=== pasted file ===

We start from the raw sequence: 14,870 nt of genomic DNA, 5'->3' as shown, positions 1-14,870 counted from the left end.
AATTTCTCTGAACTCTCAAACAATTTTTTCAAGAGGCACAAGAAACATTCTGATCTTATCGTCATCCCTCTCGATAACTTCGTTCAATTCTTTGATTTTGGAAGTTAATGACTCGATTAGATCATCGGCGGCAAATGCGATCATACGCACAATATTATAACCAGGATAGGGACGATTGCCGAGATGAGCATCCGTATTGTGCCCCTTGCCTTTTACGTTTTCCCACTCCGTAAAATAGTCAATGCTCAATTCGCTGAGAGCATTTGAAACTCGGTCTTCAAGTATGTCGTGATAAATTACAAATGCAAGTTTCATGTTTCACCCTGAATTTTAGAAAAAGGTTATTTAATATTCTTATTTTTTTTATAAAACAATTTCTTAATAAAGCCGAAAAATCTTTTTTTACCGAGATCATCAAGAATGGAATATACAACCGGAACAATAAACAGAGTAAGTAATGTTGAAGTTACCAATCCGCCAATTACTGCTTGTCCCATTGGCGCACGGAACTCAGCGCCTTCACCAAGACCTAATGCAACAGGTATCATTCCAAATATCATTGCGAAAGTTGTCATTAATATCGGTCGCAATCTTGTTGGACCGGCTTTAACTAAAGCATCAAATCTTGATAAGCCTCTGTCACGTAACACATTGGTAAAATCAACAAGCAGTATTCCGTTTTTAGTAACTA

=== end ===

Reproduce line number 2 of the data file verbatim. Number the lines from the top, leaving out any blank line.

AATTTCTCTGAACTCTCAAACAATTTTTTCAAGAGGCACAAGAAACATTCTGATCTTATCGTCATCCCTCTCGATAACTTCGTTCAATTCTTTGATTTTGGAAGTTAATGACTCGATTAGATCATCGGCGGCAAATGCGATCATACGCACAATATTATAACCAGGATAGGGACGATTGCCGAGATGAGCATCCGTATTGTGCCCCTTGCCTTTTACGTTTTCCCACTCCGTAAAATAGTCAATGCTCAATTCGCTGAGAGCATTTGAAACTCGGTCTTCAAGTATGTCGTGATAAATTACAAATGCAAGTTTCATGTTTCACCCTGAATTTTAGAAAAAGGTTATTTAATATTCTTATTTTTTTTATAAAACAATTTCTTAATAAAGCCGAAAAATCTTTTTTTACCGAGATCATCAAGAATGGAATATACAACCGGAACAATAAACAGAGTAAGTAATGTTGAAGTTACCAATCCGCCAATTACTGCTTGTCCCATTGGCGCACGGAACTCAGCGCCTTCACCAAGACCTAATGCAACAGGTATCATTCCAAATATCATTGCGAAAGTTGTCATTAATATCGGTCGCAATCTTGTTGGACCGGCTTTAACTAAAGCATCAAATCTTGATAAGCCTCTGTCACGTAACACATTGGTAAAATCAACAAGCAGTATTCCGTTTTTAGTAACTA